Related on HuffPost:
<strong>1. Your fertility is mostly determined by genetics, which influences how many eggs you are born with. </strong> Doctors believe that the number of eggs you have at birth determines the length of time you will remain fertile. At birth, women have about two million eggs in their ovaries. For every egg ovulated during your reproductive life, about 1,000 eggs undergo programmed cell death. Other things, such as smoking cigarettes and certain types of chemotherapy, can accelerate egg cell death and promote an earlier menopause.
<strong>2. Regular menstrual cycles are a sign of regular ovulation.</strong> Most women have regular cycles lasting between 24 and 35 days. This is usually a sign of regular, predictable ovulation. Women who do not ovulate regularly have irregular menstrual cycles. Those who do not ovulate at all may have a genetic condition called polycystic ovarian syndrome (PCOS).
<strong>3. Basal temperature charting does not predict ovulation.</strong> An older method of tracking ovulation involves taking your oral body temperature each morning before getting out of bed. This is called basal body temperature. This method is used to spot a rise in basal temperature, which is a sign that progesterone is being produced. The main problem with using this method is that your temperature rises after ovulation has already occurred. This makes it more difficult to time intercourse at an optimal time for conception. A better method is to use over-the-counter urine ovulation predictor test kits such as Clearblue Easy. These kits test for the hormone that prompts ovulation, which is called luteinizing hormone (LH).
<strong>4. Most women with blocked fallopian tubes are completely unaware they may have had a prior pelvic infection.</strong> About 10 percent of infertility cases are due to tubal disease, either complete blockage or pelvic scarring causing tubal malfunction. One major cause of tubal disease is a prior pelvic infection from a sexually transmitted disease such as chlamydia. These infections can cause so few symptoms that you may be completely unaware your tubes are affected. This is why fertility physicians will order a dye test of the tubes, called a hysterosalpingogram (HSG), if you have been trying and failing to conceive for 6 months or longer.
<strong>5. In most cases, stress does not cause infertility.</strong> Except in rare cases of extreme physical or emotional distress, women will keep ovulating regularly. Conceiving while on vacation is likely less about relaxation than about coincidence and good timing of sex.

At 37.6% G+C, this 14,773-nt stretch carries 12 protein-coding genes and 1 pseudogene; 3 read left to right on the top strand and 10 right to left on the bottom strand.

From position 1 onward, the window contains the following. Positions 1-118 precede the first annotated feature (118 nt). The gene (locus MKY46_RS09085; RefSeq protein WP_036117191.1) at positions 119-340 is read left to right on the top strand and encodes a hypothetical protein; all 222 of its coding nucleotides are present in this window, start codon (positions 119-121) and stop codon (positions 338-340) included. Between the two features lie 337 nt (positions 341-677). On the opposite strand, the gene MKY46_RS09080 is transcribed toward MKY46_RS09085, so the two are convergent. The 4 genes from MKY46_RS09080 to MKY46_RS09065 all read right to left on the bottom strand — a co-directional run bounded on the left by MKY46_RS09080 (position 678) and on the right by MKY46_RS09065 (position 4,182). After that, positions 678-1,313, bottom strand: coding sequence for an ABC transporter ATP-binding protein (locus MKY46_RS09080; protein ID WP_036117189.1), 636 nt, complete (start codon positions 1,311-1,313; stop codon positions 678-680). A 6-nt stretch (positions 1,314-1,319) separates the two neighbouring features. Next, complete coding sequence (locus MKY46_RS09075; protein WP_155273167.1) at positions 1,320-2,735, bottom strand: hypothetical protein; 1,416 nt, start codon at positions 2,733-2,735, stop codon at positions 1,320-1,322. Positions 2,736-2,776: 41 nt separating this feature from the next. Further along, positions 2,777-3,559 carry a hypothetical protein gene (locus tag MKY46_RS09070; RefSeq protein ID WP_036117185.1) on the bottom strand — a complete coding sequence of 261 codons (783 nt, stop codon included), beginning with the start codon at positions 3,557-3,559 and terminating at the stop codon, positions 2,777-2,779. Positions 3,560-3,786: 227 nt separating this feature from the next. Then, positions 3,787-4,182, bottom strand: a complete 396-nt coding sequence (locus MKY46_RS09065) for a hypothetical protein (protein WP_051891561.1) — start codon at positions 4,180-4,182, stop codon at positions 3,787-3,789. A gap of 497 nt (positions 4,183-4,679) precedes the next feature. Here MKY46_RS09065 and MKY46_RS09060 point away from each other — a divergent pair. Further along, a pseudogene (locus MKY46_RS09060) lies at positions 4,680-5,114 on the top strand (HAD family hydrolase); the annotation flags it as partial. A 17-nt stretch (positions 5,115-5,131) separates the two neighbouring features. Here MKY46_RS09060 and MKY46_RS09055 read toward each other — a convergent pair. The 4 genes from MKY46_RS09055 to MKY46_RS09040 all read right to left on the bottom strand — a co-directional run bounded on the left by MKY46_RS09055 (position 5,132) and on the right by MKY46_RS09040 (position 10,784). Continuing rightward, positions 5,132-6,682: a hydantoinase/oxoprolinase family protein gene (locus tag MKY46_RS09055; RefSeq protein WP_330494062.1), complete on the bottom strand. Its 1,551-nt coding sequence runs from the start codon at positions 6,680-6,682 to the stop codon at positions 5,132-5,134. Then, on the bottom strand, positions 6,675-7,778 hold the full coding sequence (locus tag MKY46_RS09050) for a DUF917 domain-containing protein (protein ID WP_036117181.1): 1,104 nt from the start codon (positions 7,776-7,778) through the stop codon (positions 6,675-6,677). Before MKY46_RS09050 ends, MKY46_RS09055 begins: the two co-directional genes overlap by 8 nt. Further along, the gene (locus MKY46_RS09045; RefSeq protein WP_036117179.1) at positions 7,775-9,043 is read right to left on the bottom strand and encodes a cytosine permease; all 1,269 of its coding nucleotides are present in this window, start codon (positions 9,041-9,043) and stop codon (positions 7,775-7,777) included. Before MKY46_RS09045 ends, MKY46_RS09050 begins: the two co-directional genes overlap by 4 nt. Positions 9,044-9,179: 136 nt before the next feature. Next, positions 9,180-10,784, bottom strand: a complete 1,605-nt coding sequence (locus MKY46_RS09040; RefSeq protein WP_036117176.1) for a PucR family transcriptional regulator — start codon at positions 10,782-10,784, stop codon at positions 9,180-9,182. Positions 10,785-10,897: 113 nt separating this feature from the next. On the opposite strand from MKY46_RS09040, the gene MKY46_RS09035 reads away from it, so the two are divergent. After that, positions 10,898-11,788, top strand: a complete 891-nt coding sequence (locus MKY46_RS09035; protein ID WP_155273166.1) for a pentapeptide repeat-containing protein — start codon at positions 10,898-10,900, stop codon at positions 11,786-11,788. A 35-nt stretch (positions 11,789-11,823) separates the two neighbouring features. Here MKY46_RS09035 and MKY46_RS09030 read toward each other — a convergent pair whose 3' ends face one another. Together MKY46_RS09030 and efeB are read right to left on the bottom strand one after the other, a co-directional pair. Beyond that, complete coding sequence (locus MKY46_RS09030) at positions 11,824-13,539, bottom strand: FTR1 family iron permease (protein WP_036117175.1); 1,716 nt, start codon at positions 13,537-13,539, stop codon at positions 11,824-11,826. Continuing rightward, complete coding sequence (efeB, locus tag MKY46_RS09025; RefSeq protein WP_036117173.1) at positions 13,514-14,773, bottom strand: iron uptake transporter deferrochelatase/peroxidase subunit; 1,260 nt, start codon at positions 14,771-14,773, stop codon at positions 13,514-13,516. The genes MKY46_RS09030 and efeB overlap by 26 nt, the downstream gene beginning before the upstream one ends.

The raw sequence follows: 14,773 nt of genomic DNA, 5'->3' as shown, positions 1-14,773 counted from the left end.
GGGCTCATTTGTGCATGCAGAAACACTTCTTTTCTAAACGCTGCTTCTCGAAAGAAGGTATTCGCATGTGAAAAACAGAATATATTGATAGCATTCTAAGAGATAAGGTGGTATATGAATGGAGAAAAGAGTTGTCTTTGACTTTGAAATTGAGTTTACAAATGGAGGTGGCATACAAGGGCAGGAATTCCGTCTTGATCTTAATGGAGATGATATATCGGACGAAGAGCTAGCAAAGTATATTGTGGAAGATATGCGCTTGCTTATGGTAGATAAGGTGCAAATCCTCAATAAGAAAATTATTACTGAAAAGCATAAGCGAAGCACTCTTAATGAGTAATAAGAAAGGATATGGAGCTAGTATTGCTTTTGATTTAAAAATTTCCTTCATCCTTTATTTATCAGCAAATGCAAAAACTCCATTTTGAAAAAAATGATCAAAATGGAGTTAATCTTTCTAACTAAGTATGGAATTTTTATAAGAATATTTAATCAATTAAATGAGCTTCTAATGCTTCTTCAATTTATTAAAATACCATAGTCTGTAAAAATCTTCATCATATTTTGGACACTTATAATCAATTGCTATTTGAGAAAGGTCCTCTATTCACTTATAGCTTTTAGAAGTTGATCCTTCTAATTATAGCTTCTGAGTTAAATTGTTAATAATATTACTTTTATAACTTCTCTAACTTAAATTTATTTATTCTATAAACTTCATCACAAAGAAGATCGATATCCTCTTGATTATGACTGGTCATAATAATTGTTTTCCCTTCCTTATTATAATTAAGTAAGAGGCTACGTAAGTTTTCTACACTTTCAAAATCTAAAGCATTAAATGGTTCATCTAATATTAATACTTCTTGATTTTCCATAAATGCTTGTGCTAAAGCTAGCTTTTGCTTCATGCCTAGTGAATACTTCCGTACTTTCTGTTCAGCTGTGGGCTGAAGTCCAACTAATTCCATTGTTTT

<strong>6. By age 44, most women are infertile, even if they are still ovulating regularly.</strong> Even with significant fertility treatment, rates of conception are very low after age 43. Most women who conceive in their mid-40's with fertility treatment are using donated eggs from younger women.
<strong>7. Having fathered a pregnancy in the past does not guarantee fertility.</strong> Sperm counts can change quite a bit with time, so never assume that a prior pregnancy guarantees fertile sperm. Obtaining a semen analysis is the only way to be sure the sperm are still healthy!
<strong>8. For the most part, diet has little or nothing to do with fertility.</strong> Despite popular press, there is little scientific data showing that a particular diet or food promotes fertility. One limited study did suggest a Mediterranean diet with olive oil, fish and legumes may help promote fertility.
<strong>9. Vitamin D may improve results of fertility treatments.</strong> A recent study from the University of Southern California suggested that women who were undergoing fertility treatments, but had low vitamin D levels, might have lower rates of conception. This vitamin is also essential during pregnancy. At Pacific Fertility Center, we recommend our patients take 2,000-4,000 IU per day.
<strong>10. Being either underweight or overweight is clearly linked with lowered levels of fertility.</strong> The evidence in recent years is that obesity is clearly linked with a longer time to conception. Having a body mass index less than 18 or over 32 is associated with problems ovulating and conceiving, as well as problems during pregnancy.